3. Speak kind words about our spouses when we talk with others. When I talk down about my husband to friends, those are the impressions people remember.



Though honoring Valentine’s Day is a good way to remember the person we love most in this world, it should not be the only day we do something loving. Let’s be intentional about loving well the other 364 days of the year, as well.

What about you? What would you add to this list of what’s needed to make a love an “in-it-forever” kind of love? What has someone done for you that showed genuine love?

Click to Tweet: The world tries to define for us what love looks like

Today, I’m linking up with Holly Barrett’s Testimony Tuesday and the #RaRaLinkup over at Jami Amerine’s place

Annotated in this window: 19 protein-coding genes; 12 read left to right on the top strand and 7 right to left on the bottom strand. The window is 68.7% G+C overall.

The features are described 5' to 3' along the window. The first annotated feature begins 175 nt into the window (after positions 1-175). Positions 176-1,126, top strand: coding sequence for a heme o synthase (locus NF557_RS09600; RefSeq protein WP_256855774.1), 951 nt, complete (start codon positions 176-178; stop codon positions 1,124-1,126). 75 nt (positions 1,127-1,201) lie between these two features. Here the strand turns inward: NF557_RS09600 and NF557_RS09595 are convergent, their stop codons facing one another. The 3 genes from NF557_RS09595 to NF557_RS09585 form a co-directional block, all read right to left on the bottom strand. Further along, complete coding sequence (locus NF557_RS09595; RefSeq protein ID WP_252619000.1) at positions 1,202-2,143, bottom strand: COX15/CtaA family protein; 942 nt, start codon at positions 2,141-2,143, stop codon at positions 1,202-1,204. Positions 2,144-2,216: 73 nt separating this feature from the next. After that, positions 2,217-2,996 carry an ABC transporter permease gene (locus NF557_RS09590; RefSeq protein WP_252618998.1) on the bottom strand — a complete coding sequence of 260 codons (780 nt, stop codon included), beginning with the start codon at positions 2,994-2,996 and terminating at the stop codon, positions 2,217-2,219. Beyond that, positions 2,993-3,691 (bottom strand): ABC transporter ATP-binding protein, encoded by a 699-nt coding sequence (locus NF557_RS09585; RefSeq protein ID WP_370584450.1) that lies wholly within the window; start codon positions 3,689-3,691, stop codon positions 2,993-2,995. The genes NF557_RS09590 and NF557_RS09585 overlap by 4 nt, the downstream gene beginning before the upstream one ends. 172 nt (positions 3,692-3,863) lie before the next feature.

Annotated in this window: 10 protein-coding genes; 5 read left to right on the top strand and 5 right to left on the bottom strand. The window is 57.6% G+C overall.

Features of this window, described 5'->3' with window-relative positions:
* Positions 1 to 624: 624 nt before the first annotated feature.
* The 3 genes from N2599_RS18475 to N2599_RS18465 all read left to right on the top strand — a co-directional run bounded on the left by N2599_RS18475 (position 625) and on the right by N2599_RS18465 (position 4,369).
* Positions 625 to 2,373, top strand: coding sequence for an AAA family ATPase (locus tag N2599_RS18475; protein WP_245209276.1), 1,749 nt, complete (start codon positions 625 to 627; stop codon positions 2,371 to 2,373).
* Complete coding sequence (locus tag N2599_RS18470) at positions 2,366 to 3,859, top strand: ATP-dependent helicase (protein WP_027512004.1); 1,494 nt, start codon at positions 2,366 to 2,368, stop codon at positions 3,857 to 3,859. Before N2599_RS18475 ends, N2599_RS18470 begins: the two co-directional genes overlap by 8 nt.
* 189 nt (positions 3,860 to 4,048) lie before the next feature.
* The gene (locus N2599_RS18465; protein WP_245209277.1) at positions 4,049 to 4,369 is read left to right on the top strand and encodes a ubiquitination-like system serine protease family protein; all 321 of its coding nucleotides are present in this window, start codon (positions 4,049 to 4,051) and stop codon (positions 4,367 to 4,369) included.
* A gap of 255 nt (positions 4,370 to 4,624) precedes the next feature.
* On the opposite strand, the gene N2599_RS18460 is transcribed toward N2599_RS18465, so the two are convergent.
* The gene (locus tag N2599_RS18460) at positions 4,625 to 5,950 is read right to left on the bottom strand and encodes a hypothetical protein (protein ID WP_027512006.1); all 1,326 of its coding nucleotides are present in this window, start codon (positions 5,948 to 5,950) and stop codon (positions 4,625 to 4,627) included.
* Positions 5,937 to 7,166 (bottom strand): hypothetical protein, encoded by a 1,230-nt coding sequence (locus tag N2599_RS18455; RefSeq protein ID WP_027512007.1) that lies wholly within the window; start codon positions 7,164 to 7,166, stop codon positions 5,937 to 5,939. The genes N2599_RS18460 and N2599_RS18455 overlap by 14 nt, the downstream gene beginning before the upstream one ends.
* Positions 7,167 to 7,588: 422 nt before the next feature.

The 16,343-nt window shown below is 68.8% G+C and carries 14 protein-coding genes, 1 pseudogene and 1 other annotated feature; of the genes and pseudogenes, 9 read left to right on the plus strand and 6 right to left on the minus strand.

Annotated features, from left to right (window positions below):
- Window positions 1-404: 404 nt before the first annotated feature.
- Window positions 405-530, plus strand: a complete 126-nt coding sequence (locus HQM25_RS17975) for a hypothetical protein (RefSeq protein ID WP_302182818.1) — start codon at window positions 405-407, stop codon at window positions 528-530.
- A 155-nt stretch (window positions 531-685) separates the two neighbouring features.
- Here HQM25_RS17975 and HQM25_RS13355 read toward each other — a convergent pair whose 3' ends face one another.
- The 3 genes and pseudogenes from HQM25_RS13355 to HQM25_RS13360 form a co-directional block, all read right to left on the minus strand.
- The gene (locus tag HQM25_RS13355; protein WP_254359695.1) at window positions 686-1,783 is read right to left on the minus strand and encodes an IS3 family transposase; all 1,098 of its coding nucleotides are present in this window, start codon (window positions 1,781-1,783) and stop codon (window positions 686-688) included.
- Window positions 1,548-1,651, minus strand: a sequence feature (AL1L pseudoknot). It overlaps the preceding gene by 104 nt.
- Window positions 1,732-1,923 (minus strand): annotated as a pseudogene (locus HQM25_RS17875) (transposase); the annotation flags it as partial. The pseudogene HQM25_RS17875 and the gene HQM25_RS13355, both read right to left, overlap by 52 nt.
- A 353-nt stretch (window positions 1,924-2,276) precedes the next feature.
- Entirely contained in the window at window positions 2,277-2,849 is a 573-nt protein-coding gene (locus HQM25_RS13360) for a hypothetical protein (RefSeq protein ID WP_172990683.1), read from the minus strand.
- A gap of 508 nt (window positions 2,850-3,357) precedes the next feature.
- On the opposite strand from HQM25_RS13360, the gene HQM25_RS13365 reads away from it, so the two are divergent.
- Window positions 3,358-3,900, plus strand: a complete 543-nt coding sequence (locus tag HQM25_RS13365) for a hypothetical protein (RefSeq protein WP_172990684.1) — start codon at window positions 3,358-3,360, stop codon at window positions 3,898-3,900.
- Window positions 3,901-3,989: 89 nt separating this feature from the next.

23 thoughts on “Love: 14 Ways to Keep Your Love Strong”

  1. What a wonderful post, Jeanne. I always loathed Valentine’s Day because it emphasized the loneliness of those who wanted to be in a relationship – and weren’t.

    I wouldn’t always agree with never holding in hurt or anger, though. Sometimes we need to damp down a quick response to a perceived injury to find out why that injury was inflicted in the first place.

    There have been many times when I realized that a cutting remark had as its genesis a difficult conversation with family, or something similar…and I was simply available as a convenient outlet for frustration.

    And I’ve done the same.

    Sometimes we need to just let it go.


    1. I agree Andrew. I think I would add to let some things go… sometimes holding in an unnecessary comment makes a huge difference 🙂

      Thanks for this great encouragement Jeanne!